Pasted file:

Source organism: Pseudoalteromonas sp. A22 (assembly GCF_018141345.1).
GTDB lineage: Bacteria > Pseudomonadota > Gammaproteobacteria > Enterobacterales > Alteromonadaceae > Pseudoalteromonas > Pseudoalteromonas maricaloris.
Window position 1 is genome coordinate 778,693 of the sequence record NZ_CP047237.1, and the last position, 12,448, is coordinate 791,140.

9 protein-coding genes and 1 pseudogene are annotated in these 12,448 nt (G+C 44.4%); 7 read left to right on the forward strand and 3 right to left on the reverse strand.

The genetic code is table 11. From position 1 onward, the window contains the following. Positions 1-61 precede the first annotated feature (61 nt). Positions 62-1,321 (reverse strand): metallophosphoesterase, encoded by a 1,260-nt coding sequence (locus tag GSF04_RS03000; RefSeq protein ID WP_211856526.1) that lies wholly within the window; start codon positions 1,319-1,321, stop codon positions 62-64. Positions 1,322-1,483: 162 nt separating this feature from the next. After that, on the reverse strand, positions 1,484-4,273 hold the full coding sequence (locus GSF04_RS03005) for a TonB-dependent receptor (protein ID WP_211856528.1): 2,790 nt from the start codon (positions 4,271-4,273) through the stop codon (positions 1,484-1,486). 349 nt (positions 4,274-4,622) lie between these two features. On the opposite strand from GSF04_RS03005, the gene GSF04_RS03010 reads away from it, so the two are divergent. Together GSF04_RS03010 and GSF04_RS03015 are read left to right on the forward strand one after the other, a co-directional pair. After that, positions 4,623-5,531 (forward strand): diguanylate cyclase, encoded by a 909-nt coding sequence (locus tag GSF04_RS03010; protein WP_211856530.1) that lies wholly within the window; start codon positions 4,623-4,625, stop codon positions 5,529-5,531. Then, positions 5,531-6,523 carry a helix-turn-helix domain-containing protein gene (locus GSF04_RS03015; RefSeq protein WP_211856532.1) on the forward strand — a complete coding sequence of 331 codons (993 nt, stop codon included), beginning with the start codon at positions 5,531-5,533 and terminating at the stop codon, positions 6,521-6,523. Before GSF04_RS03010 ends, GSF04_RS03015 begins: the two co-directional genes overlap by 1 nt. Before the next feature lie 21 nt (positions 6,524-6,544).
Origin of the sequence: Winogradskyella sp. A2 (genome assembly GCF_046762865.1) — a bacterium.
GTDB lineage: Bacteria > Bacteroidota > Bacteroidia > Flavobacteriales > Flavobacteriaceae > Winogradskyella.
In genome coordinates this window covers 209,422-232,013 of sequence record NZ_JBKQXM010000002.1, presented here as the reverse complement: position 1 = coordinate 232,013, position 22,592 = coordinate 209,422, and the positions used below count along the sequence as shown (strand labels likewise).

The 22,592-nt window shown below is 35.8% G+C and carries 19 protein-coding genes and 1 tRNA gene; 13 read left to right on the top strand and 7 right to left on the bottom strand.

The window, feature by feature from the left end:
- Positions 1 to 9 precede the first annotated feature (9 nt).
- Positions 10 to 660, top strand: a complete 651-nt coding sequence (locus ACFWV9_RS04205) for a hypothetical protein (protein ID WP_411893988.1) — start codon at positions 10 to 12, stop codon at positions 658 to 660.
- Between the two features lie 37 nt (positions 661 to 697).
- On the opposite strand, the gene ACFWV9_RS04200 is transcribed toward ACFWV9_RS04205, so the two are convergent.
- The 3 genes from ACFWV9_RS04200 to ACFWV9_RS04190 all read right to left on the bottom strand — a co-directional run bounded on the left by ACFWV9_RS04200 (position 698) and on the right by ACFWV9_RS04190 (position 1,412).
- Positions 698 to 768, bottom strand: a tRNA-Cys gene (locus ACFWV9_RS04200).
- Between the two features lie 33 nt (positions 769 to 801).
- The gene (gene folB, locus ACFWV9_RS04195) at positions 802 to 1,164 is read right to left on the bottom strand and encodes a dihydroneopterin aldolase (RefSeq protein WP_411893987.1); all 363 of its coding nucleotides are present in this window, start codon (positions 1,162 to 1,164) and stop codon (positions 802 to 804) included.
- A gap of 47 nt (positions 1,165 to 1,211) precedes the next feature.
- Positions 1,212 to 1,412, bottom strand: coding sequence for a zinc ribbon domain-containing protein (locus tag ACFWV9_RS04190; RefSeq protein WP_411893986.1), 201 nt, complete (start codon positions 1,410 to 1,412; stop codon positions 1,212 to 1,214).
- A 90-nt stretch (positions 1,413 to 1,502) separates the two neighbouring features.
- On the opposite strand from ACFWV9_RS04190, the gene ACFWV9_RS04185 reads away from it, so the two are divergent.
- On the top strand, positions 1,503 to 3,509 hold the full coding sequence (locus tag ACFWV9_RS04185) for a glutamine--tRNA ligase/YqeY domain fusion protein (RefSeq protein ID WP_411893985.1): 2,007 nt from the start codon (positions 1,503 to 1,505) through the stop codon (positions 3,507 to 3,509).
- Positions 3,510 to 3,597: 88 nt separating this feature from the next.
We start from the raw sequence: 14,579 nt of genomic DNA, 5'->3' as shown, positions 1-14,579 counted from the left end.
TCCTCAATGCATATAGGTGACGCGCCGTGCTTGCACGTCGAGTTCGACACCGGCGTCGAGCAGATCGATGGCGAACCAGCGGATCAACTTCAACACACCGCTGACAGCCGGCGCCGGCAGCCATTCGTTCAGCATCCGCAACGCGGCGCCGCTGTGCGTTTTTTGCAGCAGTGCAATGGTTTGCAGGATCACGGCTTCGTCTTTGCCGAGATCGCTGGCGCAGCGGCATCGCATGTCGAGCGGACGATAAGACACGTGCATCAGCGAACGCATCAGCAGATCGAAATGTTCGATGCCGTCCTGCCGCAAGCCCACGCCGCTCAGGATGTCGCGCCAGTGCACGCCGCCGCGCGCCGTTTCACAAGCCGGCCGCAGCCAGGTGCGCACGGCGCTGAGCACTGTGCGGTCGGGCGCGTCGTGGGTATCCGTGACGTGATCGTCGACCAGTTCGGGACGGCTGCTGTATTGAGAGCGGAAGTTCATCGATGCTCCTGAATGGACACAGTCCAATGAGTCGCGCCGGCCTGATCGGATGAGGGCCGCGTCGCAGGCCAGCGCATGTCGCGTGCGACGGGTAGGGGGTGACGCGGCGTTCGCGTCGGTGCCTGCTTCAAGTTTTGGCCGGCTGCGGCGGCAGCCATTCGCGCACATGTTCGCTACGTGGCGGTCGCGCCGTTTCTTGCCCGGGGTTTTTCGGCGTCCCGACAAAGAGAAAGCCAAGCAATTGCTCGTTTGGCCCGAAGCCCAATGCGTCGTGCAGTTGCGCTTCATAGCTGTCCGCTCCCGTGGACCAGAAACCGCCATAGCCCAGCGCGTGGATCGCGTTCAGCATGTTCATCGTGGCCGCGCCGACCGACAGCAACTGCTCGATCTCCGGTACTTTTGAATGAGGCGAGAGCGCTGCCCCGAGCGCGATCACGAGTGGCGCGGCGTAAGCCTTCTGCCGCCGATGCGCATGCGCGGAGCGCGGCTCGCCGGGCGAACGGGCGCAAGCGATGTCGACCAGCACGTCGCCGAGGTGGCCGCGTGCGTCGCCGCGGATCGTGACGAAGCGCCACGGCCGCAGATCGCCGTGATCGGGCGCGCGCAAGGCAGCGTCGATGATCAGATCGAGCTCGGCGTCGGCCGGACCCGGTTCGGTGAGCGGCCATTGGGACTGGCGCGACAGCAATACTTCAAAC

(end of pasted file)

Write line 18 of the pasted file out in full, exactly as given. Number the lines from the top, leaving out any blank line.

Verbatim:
- The gene (gene folB, locus ACFWV9_RS04195) at positions 802 to 1,164 is read right to left on the bottom strand and encodes a dihydroneopterin aldolase (RefSeq protein WP_411893987.1); all 363 of its coding nucleotides are present in this window, start codon (positions 1,162 to 1,164) and stop codon (positions 802 to 804) included.